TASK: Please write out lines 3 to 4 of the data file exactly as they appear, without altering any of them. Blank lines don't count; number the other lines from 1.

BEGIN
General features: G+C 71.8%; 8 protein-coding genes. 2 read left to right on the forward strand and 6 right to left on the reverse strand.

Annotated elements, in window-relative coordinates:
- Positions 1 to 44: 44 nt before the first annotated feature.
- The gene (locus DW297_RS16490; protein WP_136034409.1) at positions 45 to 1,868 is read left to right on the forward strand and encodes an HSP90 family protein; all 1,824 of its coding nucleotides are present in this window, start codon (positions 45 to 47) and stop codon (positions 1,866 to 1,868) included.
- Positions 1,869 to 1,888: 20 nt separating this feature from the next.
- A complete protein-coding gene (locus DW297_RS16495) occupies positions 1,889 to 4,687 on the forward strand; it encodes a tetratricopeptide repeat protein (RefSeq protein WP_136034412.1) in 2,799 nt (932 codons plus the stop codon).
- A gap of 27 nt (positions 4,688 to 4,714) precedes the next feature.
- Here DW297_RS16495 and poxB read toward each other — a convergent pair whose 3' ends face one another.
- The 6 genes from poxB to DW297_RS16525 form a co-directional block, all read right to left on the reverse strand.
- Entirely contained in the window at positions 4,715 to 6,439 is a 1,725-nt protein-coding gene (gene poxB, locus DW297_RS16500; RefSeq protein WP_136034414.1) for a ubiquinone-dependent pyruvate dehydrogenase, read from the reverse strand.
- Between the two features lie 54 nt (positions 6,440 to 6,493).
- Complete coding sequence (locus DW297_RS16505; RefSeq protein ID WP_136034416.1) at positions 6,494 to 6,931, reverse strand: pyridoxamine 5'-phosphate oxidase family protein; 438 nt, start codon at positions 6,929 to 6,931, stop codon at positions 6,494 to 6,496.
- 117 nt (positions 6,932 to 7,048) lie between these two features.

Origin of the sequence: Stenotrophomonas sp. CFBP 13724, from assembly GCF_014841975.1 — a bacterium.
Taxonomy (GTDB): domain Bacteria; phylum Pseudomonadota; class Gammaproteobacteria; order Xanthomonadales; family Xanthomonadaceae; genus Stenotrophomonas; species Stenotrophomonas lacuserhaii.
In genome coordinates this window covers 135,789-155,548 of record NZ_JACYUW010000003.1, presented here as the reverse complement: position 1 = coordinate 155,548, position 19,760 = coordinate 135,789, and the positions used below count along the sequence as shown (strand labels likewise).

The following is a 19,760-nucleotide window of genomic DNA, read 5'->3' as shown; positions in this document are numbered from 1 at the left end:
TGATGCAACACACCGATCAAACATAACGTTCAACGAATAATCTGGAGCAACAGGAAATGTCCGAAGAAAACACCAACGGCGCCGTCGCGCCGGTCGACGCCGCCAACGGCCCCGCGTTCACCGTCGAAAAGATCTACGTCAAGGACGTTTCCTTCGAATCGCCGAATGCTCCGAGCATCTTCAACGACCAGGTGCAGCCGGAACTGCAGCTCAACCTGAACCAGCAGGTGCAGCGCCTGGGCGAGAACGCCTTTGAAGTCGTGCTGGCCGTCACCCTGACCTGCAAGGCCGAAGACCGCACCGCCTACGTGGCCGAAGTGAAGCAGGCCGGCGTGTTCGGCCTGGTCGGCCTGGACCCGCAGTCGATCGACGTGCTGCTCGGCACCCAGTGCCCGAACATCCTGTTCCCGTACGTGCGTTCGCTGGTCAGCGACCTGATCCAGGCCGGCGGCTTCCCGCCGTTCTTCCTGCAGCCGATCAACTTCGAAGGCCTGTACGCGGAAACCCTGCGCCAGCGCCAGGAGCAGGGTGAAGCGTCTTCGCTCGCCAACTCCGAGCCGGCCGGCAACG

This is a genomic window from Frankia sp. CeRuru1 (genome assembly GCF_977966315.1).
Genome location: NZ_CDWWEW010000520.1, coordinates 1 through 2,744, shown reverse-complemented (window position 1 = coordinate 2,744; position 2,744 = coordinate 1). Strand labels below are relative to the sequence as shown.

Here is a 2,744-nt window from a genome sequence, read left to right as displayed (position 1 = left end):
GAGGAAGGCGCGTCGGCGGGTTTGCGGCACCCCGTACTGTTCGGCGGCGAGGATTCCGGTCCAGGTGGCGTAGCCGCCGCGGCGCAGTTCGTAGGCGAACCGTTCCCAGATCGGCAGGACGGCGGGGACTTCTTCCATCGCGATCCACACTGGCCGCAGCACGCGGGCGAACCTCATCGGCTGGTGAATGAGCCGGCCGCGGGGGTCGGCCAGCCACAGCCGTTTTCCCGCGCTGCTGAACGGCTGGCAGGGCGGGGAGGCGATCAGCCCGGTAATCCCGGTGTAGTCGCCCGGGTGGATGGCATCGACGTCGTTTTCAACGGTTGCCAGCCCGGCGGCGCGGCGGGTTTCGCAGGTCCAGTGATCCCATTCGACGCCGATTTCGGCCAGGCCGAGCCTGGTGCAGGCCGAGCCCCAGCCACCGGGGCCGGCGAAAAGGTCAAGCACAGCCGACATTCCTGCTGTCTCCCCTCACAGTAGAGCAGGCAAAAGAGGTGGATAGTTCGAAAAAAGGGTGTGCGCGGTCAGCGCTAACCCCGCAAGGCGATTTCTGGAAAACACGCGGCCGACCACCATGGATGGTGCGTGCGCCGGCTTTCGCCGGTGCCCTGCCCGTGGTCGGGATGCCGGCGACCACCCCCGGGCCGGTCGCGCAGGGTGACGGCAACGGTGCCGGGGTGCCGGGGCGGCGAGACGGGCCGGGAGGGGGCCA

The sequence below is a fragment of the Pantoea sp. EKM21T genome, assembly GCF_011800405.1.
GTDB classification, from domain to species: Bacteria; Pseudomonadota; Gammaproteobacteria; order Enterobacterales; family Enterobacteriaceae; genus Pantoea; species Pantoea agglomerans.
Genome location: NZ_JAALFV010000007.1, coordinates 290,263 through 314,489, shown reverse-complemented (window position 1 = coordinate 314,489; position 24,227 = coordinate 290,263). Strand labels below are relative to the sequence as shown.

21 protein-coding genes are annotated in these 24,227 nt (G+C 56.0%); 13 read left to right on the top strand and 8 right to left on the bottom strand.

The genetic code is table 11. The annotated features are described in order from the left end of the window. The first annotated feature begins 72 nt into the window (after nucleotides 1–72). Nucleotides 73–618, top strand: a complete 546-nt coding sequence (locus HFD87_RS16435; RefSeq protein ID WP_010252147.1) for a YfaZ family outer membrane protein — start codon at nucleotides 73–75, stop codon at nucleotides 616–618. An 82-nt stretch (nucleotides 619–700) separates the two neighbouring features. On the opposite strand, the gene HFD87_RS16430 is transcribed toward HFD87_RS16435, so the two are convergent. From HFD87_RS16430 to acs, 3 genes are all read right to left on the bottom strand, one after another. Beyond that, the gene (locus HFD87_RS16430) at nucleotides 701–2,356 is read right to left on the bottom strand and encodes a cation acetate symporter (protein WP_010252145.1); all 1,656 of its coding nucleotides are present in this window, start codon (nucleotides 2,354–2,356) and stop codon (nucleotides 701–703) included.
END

- Positions 1 to 44: 44 nt before the first annotated feature.
- The gene (locus DW297_RS16490; protein WP_136034409.1) at positions 45 to 1,868 is read left to right on the forward strand and encodes an HSP90 family protein; all 1,824 of its coding nucleotides are present in this window, start codon (positions 45 to 47) and stop codon (positions 1,866 to 1,868) included.